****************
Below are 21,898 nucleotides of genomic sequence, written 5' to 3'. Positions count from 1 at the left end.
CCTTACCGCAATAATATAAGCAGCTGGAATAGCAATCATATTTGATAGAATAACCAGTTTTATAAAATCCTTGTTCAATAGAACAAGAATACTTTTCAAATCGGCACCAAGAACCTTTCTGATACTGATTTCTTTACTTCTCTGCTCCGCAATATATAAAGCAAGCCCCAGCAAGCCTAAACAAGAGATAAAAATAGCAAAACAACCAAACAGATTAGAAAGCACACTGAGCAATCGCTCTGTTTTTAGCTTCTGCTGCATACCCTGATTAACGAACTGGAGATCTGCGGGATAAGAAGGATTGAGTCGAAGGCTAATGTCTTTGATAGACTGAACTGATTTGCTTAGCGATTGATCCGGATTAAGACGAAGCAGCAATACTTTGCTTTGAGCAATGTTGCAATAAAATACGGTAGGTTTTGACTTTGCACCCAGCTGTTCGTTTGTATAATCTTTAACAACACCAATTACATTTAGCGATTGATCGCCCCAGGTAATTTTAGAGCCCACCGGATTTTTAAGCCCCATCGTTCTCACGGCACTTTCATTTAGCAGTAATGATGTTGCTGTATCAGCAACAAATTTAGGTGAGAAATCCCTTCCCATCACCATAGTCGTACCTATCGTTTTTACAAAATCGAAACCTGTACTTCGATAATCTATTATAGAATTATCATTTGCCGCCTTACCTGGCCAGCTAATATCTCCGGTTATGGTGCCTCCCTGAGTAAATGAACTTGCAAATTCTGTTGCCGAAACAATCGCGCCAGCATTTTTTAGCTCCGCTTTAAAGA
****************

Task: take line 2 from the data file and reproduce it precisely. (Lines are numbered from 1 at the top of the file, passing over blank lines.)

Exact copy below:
CCTTACCGCAATAATATAAGCAGCTGGAATAGCAATCATATTTGATAGAATAACCAGTTTTATAAAATCCTTGTTCAATAGAACAAGAATACTTTTCAAATCGGCACCAAGAACCTTTCTGATACTGATTTCTTTACTTCTCTGCTCCGCAATATATAAAGCAAGCCCCAGCAAGCCTAAACAAGAGATAAAAATAGCAAAACAACCAAACAGATTAGAAAGCACACTGAGCAATCGCTCTGTTTTTAGCTTCTGCTGCATACCCTGATTAACGAACTGGAGATCTGCGGGATAAGAAGGATTGAGTCGAAGGCTAATGTCTTTGATAGACTGAACTGATTTGCTTAGCGATTGATCCGGATTAAGACGAAGCAGCAATACTTTGCTTTGAGCAATGTTGCAATAAAATACGGTAGGTTTTGACTTTGCACCCAGCTGTTCGTTTGTATAATCTTTAACAACACCAATTACATTTAGCGATTGATCGCCCCAGGTAATTTTAGAGCCCACCGGATTTTTAAGCCCCATCGTTCTCACGGCACTTTCATTTAGCAGTAATGATGTTGCTGTATCAGCAACAAATTTAGGTGAGAAATCCCTTCCCATCACCATAGTCGTACCTATCGTTTTTACAAAATCGAAACCTGTACTTCGATAATCTATTATAGAATTATCATTTGCCGCCTTACCTGGCCAGCTAATATCTCCGGTTATGGTGCCTCCCTGAGTAAATGAACTTGCAAATTCTGTTGCCGAAACAATCGCGCCAGCATTTTTTAGCTCCGCTTTAAAGA